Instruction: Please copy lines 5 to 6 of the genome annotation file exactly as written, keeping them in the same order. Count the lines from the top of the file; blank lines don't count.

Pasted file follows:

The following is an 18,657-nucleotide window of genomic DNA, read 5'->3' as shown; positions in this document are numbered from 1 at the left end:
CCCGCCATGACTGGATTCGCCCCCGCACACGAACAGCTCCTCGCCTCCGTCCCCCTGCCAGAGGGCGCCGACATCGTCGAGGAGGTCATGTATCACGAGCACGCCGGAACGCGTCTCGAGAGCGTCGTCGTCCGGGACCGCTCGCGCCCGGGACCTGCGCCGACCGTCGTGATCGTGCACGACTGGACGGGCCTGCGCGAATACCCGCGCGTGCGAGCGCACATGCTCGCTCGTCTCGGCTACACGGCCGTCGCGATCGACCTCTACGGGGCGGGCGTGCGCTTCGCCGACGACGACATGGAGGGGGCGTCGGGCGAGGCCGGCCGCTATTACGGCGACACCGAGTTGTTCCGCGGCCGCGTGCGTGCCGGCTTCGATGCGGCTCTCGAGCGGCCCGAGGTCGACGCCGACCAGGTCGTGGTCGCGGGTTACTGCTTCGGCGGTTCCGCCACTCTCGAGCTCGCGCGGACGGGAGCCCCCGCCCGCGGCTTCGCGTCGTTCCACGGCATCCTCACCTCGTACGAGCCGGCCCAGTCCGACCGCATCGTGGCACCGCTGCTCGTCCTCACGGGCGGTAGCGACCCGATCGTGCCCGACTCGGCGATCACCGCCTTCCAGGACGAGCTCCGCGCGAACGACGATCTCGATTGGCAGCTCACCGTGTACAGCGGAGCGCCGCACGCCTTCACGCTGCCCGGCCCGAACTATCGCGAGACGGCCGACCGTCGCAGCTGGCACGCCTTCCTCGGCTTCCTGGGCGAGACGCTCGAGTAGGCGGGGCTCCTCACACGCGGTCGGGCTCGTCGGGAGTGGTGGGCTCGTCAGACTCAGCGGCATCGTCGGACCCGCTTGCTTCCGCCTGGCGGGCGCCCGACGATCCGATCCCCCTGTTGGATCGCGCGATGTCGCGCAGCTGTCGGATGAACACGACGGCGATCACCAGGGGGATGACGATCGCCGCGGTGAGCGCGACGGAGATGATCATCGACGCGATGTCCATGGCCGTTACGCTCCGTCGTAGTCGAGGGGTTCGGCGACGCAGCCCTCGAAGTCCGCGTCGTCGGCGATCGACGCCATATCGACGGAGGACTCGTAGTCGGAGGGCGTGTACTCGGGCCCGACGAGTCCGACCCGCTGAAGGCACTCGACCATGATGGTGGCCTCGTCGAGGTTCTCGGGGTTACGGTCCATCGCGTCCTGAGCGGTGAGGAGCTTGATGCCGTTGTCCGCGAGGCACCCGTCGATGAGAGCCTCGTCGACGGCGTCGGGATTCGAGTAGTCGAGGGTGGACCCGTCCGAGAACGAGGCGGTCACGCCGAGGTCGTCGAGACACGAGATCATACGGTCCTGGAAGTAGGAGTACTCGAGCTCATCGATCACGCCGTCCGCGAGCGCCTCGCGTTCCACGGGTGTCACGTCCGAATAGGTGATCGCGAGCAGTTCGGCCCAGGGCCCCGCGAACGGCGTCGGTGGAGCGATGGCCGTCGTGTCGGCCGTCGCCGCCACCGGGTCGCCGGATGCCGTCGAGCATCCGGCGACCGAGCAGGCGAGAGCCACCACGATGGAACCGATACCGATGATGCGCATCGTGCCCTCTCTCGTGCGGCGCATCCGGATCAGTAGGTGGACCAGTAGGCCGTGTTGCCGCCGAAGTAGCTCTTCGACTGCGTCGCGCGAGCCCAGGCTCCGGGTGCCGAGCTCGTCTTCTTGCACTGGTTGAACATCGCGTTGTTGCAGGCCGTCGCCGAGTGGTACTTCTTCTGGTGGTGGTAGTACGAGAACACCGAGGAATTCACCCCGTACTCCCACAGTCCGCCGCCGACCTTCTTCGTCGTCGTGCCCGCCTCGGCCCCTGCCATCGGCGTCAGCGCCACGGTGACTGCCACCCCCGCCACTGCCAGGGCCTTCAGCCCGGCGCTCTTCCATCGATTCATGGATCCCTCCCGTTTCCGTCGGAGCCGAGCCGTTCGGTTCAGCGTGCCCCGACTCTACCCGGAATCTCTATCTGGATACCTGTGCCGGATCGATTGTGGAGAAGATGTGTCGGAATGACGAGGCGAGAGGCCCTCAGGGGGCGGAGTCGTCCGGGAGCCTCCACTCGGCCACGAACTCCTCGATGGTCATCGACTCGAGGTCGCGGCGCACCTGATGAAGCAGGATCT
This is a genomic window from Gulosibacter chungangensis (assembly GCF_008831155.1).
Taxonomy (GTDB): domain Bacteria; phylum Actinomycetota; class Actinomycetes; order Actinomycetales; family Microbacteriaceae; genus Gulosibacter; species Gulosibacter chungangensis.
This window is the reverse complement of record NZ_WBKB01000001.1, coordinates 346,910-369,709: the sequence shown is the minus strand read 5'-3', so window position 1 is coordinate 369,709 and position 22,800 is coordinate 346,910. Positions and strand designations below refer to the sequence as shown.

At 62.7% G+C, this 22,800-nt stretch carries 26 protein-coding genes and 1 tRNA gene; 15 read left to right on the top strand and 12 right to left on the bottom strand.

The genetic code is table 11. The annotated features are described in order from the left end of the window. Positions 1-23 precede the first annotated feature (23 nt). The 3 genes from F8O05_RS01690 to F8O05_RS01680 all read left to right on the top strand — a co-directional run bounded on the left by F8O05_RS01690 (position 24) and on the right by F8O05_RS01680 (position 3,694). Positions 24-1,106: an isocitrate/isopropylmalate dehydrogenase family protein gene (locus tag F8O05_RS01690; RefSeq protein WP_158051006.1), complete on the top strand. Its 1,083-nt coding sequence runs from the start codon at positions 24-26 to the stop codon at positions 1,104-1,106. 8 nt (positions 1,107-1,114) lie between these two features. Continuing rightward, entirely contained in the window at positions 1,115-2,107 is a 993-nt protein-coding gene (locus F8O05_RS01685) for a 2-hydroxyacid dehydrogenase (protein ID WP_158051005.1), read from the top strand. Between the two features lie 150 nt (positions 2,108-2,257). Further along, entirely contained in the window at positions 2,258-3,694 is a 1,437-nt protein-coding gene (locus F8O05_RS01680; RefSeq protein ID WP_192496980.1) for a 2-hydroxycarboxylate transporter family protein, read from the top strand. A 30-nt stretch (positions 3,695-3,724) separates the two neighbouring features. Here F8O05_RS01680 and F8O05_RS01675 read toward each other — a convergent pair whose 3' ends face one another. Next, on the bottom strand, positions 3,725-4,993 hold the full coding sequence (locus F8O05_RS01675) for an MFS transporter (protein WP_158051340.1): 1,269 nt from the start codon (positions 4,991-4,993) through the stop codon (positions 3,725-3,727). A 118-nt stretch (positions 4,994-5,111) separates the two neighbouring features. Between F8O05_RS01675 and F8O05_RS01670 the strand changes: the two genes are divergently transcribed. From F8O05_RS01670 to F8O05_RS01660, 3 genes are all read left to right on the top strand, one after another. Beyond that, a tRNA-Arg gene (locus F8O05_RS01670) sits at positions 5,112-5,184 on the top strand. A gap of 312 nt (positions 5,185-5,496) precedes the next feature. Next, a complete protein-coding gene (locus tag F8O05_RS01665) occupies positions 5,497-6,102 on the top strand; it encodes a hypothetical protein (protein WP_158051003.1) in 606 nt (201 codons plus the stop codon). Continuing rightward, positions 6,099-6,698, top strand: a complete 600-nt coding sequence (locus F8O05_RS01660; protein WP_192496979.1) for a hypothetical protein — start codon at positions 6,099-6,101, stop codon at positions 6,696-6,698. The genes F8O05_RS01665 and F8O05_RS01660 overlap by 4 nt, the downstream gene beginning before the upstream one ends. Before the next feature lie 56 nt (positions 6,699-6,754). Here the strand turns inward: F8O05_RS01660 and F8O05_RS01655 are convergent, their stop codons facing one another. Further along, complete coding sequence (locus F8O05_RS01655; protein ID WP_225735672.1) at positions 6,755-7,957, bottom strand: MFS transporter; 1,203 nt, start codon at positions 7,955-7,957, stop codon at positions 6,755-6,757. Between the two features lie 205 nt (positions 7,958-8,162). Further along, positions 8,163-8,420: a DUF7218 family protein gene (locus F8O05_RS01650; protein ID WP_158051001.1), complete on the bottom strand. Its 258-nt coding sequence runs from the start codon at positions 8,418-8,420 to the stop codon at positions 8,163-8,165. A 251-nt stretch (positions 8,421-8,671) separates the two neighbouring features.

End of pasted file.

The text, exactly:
This window is the reverse complement of record NZ_WBKB01000001.1, coordinates 346,910-369,709: the sequence shown is the minus strand read 5'-3', so window position 1 is coordinate 369,709 and position 22,800 is coordinate 346,910. Positions and strand designations below refer to the sequence as shown.

At 62.7% G+C, this 22,800-nt stretch carries 26 protein-coding genes and 1 tRNA gene; 15 read left to right on the top strand and 12 right to left on the bottom strand.